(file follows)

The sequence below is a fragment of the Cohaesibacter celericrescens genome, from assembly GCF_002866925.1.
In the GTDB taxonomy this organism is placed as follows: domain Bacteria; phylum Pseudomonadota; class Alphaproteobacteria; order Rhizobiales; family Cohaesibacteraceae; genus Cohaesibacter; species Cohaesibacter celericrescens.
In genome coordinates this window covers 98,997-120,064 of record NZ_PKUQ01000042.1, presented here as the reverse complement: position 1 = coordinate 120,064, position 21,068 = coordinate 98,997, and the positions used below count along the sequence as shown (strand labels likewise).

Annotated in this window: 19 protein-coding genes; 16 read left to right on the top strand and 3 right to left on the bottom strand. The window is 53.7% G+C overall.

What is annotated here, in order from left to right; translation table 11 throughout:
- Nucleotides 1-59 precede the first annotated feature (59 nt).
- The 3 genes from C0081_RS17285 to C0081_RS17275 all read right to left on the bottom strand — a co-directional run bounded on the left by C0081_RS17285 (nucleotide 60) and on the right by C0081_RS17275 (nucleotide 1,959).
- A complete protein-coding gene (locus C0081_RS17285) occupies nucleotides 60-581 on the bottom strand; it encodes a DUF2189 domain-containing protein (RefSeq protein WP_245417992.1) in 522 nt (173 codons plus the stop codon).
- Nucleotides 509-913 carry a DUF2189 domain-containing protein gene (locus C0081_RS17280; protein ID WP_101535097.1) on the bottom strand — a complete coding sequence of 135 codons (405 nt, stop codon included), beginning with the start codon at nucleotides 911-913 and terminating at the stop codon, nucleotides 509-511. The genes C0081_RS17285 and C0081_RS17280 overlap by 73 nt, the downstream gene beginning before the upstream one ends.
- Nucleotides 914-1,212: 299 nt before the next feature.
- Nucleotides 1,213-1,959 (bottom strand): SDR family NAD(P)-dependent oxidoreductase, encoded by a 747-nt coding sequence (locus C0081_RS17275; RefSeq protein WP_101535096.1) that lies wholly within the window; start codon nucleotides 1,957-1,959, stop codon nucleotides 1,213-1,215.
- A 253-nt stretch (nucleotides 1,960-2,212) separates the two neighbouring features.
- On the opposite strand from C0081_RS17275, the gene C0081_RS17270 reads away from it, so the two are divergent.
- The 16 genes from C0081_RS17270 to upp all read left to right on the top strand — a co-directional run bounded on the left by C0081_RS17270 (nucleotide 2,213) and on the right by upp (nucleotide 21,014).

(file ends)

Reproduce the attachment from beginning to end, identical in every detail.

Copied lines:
The sequence below is a fragment of the Cohaesibacter celericrescens genome, from assembly GCF_002866925.1.
In the GTDB taxonomy this organism is placed as follows: domain Bacteria; phylum Pseudomonadota; class Alphaproteobacteria; order Rhizobiales; family Cohaesibacteraceae; genus Cohaesibacter; species Cohaesibacter celericrescens.
In genome coordinates this window covers 98,997-120,064 of record NZ_PKUQ01000042.1, presented here as the reverse complement: position 1 = coordinate 120,064, position 21,068 = coordinate 98,997, and the positions used below count along the sequence as shown (strand labels likewise).

Annotated in this window: 19 protein-coding genes; 16 read left to right on the top strand and 3 right to left on the bottom strand. The window is 53.7% G+C overall.

What is annotated here, in order from left to right; translation table 11 throughout:
- Nucleotides 1-59 precede the first annotated feature (59 nt).
- The 3 genes from C0081_RS17285 to C0081_RS17275 all read right to left on the bottom strand — a co-directional run bounded on the left by C0081_RS17285 (nucleotide 60) and on the right by C0081_RS17275 (nucleotide 1,959).
- A complete protein-coding gene (locus C0081_RS17285) occupies nucleotides 60-581 on the bottom strand; it encodes a DUF2189 domain-containing protein (RefSeq protein WP_245417992.1) in 522 nt (173 codons plus the stop codon).
- Nucleotides 509-913 carry a DUF2189 domain-containing protein gene (locus C0081_RS17280; protein ID WP_101535097.1) on the bottom strand — a complete coding sequence of 135 codons (405 nt, stop codon included), beginning with the start codon at nucleotides 911-913 and terminating at the stop codon, nucleotides 509-511. The genes C0081_RS17285 and C0081_RS17280 overlap by 73 nt, the downstream gene beginning before the upstream one ends.
- Nucleotides 914-1,212: 299 nt before the next feature.
- Nucleotides 1,213-1,959 (bottom strand): SDR family NAD(P)-dependent oxidoreductase, encoded by a 747-nt coding sequence (locus C0081_RS17275; RefSeq protein WP_101535096.1) that lies wholly within the window; start codon nucleotides 1,957-1,959, stop codon nucleotides 1,213-1,215.
- A 253-nt stretch (nucleotides 1,960-2,212) separates the two neighbouring features.
- On the opposite strand from C0081_RS17275, the gene C0081_RS17270 reads away from it, so the two are divergent.
- The 16 genes from C0081_RS17270 to upp all read left to right on the top strand — a co-directional run bounded on the left by C0081_RS17270 (nucleotide 2,213) and on the right by upp (nucleotide 21,014).